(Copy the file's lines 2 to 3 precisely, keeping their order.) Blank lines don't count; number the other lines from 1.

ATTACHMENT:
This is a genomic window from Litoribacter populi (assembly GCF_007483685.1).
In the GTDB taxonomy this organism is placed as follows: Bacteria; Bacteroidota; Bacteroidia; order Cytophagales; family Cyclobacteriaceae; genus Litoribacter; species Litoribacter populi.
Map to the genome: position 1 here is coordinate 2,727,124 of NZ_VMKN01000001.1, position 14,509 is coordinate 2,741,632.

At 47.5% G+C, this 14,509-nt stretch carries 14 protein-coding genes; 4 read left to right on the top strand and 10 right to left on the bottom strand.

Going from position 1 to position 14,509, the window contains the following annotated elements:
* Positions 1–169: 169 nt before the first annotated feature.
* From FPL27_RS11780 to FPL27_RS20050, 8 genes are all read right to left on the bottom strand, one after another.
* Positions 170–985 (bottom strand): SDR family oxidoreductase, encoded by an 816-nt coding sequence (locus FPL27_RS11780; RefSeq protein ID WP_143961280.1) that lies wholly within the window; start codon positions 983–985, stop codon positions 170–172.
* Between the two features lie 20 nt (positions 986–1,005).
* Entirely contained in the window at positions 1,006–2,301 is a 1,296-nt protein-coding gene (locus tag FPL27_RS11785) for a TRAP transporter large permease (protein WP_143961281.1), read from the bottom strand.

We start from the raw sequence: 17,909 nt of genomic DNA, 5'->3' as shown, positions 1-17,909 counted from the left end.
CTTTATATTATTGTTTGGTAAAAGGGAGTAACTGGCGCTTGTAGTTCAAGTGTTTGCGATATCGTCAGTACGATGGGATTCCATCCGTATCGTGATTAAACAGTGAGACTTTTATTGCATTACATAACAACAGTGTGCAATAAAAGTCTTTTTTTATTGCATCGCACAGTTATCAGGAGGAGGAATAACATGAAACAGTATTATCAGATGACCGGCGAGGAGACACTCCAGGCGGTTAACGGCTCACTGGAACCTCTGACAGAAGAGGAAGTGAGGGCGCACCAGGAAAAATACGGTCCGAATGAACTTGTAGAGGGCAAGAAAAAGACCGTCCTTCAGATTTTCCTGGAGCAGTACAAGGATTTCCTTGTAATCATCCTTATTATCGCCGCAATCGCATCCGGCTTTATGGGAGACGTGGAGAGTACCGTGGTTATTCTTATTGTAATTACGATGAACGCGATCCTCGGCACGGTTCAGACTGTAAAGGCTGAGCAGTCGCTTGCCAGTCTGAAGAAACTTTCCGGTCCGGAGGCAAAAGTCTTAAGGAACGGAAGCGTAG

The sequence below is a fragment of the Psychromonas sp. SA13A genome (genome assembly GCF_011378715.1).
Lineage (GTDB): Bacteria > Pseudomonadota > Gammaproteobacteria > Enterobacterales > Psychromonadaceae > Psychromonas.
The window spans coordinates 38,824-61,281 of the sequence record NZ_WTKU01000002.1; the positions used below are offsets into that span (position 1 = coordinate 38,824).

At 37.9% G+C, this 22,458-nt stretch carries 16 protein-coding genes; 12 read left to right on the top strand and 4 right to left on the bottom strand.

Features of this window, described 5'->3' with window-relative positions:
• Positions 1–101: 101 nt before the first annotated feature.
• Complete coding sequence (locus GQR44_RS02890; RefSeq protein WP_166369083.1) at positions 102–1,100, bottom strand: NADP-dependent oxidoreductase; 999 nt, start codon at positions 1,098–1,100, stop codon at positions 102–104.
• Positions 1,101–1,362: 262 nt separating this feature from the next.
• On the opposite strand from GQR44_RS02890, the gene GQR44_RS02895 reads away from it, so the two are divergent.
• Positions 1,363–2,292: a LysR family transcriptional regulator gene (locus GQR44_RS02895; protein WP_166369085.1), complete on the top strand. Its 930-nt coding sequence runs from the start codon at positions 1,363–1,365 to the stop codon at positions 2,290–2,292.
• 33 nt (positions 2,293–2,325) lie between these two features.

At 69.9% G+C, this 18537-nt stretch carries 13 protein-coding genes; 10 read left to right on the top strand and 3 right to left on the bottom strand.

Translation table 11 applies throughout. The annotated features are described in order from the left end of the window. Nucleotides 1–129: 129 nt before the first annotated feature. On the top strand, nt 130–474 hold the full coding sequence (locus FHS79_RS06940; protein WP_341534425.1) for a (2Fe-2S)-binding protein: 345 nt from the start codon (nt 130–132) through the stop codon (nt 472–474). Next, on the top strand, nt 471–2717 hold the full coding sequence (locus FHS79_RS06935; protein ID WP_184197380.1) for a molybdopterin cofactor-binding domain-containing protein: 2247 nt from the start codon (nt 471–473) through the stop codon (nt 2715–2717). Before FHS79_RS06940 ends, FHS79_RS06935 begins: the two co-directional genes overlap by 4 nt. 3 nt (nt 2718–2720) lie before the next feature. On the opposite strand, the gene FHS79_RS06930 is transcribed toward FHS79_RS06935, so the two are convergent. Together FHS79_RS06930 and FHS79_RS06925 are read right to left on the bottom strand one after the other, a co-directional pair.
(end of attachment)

In the GTDB taxonomy this organism is placed as follows: Bacteria; Bacteroidota; Bacteroidia; order Cytophagales; family Cyclobacteriaceae; genus Litoribacter; species Litoribacter populi.
Map to the genome: position 1 here is coordinate 2,727,124 of NZ_VMKN01000001.1, position 14,509 is coordinate 2,741,632.